Why do so many men shave their chests now? Because, as I told the skeptical Army doctor, it shows off muscle definition. That's to say: It shows off. Now that metrosexuality is pretty much "normal," young men think nothing of wanting to be sexy. To be hot.
The Philips Norelco ad is funny and memorable largely because it confronts head-on what too much advertising for men's beauty products, particularly ones for the American market, try desperately to disavow, even as they're exploiting them: male vanity and sensuality.
The 58-year-old Pulitzer prize-winning sports journalist and best-selling author Buzz Bissinger caused a minor tsunami of scandale, disgust and derision recently with a bravely barnstorming confessional piece in GQ.
Unlike in those eye-poppingly photoshopped Armani ads, the emphasis in this ad commodifying the world's most famous male body seems to be not on his basket but his on his butt. And what a hungry butt it appears to be.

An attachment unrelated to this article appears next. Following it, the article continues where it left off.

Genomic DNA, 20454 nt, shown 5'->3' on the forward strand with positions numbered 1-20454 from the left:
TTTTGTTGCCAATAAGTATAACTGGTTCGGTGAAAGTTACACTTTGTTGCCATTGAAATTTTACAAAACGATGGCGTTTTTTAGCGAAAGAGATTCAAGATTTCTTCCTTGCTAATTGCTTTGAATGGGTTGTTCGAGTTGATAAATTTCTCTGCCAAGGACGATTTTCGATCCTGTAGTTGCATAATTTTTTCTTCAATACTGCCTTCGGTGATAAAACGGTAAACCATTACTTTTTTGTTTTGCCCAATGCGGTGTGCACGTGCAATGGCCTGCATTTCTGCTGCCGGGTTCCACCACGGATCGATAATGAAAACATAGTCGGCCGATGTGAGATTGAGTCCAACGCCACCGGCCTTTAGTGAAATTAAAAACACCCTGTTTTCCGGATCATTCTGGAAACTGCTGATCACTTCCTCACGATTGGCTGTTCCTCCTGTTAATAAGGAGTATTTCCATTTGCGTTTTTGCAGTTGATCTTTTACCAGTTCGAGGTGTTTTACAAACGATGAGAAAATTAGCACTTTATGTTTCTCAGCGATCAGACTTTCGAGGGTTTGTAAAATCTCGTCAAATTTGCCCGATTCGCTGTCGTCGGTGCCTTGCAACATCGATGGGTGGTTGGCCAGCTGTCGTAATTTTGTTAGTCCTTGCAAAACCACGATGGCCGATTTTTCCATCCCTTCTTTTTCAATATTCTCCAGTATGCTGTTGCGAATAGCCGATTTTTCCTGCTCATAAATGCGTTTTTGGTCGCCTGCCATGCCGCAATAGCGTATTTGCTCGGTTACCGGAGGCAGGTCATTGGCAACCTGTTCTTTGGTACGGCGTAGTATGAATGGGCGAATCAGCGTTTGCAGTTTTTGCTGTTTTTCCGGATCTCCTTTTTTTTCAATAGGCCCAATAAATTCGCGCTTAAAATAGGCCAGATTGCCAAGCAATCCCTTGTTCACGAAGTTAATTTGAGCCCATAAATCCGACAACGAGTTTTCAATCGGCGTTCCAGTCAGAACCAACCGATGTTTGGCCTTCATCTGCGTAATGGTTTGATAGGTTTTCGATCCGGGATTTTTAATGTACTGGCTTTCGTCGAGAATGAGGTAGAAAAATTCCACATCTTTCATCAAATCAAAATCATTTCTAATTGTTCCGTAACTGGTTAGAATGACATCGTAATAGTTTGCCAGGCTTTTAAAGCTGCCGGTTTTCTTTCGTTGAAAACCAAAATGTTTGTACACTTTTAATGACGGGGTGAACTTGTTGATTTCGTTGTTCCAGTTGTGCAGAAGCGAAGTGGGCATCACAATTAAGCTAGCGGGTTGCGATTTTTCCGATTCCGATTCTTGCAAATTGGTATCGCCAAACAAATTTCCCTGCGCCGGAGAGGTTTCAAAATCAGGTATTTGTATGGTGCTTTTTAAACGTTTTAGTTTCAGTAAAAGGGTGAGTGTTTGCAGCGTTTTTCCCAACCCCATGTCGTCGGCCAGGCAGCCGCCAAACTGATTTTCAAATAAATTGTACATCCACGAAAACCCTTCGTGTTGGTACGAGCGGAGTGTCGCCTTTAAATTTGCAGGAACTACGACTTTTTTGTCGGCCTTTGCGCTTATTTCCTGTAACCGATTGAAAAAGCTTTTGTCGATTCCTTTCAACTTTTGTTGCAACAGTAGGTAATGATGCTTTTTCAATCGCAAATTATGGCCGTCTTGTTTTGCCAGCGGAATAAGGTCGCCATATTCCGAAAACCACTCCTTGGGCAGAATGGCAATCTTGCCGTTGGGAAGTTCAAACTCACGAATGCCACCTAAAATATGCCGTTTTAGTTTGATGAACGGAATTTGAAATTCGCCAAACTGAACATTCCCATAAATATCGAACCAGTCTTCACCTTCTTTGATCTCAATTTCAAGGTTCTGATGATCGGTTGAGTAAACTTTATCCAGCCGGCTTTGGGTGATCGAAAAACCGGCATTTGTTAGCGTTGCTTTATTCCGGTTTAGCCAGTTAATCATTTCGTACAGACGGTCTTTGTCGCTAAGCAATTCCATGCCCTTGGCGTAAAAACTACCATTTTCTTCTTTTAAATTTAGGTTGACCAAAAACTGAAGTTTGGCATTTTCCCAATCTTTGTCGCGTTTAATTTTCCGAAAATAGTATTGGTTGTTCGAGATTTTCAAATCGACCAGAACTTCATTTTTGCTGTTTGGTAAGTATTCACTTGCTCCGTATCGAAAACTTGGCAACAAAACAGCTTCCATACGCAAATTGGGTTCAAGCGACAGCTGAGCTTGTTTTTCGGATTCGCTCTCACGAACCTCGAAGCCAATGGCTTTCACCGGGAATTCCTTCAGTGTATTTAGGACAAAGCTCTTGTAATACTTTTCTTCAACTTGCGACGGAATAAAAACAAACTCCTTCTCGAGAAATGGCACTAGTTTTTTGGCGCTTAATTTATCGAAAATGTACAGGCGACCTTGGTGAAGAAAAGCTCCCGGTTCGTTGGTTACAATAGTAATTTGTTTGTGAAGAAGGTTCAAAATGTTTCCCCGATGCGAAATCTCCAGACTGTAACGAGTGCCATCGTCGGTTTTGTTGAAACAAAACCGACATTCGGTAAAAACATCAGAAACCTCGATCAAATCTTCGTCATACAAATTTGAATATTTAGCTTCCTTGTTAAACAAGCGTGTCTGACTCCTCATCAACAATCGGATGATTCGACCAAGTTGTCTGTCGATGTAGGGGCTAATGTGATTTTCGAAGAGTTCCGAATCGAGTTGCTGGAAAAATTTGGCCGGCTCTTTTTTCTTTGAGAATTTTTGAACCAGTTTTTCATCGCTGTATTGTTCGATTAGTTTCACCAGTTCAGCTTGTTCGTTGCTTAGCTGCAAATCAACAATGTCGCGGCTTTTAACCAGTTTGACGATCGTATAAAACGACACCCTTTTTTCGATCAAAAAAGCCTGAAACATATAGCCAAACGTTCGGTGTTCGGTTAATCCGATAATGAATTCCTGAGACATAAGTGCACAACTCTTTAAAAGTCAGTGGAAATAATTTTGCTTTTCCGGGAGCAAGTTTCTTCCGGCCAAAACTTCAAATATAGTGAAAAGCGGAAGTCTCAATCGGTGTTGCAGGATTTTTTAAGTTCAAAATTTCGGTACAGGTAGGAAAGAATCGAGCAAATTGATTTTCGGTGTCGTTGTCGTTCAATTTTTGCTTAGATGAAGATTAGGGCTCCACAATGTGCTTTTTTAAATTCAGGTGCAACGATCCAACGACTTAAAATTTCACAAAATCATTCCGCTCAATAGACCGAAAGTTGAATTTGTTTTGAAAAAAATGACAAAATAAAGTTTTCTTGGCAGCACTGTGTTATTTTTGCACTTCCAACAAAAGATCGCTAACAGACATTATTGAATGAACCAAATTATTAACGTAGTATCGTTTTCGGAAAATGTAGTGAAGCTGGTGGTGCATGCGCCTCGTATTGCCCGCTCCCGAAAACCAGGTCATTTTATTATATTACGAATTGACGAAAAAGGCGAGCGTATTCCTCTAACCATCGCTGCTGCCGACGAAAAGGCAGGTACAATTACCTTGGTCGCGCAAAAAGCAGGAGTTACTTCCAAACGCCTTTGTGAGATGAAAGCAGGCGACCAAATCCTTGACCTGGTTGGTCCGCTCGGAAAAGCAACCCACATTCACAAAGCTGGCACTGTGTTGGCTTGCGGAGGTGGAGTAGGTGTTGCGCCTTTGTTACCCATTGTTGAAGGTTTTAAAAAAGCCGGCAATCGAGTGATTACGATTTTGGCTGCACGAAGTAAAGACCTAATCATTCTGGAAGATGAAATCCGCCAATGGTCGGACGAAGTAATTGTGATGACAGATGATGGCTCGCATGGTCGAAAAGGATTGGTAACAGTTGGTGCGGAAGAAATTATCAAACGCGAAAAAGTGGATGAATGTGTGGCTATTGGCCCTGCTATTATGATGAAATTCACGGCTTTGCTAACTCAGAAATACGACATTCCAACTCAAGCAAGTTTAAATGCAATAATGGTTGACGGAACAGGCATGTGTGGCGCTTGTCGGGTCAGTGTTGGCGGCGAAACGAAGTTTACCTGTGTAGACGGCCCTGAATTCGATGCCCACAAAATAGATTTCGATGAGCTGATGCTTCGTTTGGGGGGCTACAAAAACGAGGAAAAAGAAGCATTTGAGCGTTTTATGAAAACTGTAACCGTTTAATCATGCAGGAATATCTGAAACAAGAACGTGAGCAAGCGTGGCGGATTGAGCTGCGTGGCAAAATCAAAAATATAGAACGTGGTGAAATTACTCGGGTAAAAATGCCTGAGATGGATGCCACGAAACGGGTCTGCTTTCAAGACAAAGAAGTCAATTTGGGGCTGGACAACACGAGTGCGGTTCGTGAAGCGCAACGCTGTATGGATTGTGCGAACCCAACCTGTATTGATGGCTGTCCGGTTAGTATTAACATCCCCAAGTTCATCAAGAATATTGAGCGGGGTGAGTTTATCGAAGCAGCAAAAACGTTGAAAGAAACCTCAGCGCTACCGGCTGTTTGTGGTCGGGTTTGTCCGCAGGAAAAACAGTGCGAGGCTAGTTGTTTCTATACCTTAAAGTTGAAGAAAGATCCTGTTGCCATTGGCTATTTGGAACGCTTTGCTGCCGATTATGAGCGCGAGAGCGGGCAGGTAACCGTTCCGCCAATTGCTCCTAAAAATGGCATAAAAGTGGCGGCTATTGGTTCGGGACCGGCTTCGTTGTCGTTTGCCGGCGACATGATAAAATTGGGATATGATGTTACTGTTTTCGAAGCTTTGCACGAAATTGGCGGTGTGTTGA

If Casino Royale outed Bond's omnisexual tartiness, Skyfall outs the queerness of the Bond villain, someone who was often implicitly coded as queer. After all those decades of coding, Bardem's openly flirtatious, swishy villainy seems exhilirating.
And who could have imagined a world of "Yes, we can," in which a young-ish African American president gets elected, only to be challenged by those claiming to want to restore some notion of the American dream, complete with a blurring of church and state?
Here's a red-blooded idea. Whenever you hear "man" or "he" or "guy" or "bro" strapped onto the front of some word in a desperate attempt to try and butch it up and banish the inner sissy, just replace it with "fag."